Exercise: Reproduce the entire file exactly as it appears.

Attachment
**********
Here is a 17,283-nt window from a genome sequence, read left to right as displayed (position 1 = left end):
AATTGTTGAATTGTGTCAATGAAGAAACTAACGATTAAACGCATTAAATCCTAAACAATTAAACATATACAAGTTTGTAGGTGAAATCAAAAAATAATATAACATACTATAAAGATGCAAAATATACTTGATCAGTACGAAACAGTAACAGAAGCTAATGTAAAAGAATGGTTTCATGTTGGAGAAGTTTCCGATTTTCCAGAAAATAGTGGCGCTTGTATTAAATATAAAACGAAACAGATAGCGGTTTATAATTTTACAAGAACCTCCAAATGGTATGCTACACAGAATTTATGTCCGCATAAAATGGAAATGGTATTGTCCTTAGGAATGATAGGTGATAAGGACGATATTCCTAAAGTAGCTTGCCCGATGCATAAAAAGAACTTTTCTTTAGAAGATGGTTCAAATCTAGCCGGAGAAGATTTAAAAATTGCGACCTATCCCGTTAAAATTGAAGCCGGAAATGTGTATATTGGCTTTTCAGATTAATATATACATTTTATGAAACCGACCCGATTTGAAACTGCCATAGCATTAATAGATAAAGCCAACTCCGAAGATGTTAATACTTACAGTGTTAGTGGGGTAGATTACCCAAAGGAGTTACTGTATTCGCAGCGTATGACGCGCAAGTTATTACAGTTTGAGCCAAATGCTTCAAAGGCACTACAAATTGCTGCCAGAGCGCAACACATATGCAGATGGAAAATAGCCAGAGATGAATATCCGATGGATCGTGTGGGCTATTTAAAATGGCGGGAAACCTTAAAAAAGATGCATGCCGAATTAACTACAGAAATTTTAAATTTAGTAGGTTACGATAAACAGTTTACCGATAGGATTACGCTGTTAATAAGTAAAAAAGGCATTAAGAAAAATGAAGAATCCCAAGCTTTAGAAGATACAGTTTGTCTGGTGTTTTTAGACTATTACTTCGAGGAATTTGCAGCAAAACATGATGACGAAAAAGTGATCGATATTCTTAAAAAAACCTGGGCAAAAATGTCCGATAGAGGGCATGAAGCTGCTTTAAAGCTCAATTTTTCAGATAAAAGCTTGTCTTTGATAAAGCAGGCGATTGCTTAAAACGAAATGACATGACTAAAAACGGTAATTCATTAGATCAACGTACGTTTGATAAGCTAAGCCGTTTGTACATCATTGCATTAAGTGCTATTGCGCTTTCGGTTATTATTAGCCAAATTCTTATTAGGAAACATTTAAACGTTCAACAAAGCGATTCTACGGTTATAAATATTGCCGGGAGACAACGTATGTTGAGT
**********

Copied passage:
Here is a 17,283-nt window from a genome sequence, read left to right as displayed (position 1 = left end):
AATTGTTGAATTGTGTCAATGAAGAAACTAACGATTAAACGCATTAAATCCTAAACAATTAAACATATACAAGTTTGTAGGTGAAATCAAAAAATAATATAACATACTATAAAGATGCAAAATATACTTGATCAGTACGAAACAGTAACAGAAGCTAATGTAAAAGAATGGTTTCATGTTGGAGAAGTTTCCGATTTTCCAGAAAATAGTGGCGCTTGTATTAAATATAAAACGAAACAGATAGCGGTTTATAATTTTACAAGAACCTCCAAATGGTATGCTACACAGAATTTATGTCCGCATAAAATGGAAATGGTATTGTCCTTAGGAATGATAGGTGATAAGGACGATATTCCTAAAGTAGCTTGCCCGATGCATAAAAAGAACTTTTCTTTAGAAGATGGTTCAAATCTAGCCGGAGAAGATTTAAAAATTGCGACCTATCCCGTTAAAATTGAAGCCGGAAATGTGTATATTGGCTTTTCAGATTAATATATACATTTTATGAAACCGACCCGATTTGAAACTGCCATAGCATTAATAGATAAAGCCAACTCCGAAGATGTTAATACTTACAGTGTTAGTGGGGTAGATTACCCAAAGGAGTTACTGTATTCGCAGCGTATGACGCGCAAGTTATTACAGTTTGAGCCAAATGCTTCAAAGGCACTACAAATTGCTGCCAGAGCGCAACACATATGCAGATGGAAAATAGCCAGAGATGAATATCCGATGGATCGTGTGGGCTATTTAAAATGGCGGGAAACCTTAAAAAAGATGCATGCCGAATTAACTACAGAAATTTTAAATTTAGTAGGTTACGATAAACAGTTTACCGATAGGATTACGCTGTTAATAAGTAAAAAAGGCATTAAGAAAAATGAAGAATCCCAAGCTTTAGAAGATACAGTTTGTCTGGTGTTTTTAGACTATTACTTCGAGGAATTTGCAGCAAAACATGATGACGAAAAAGTGATCGATATTCTTAAAAAAACCTGGGCAAAAATGTCCGATAGAGGGCATGAAGCTGCTTTAAAGCTCAATTTTTCAGATAAAAGCTTGTCTTTGATAAAGCAGGCGATTGCTTAAAACGAAATGACATGACTAAAAACGGTAATTCATTAGATCAACGTACGTTTGATAAGCTAAGCCGTTTGTACATCATTGCATTAAGTGCTATTGCGCTTTCGGTTATTATTAGCCAAATTCTTATTAGGAAACATTTAAACGTTCAACAAAGCGATTCTACGGTTATAAATATTGCCGGGAGACAACGTATGTTGAGT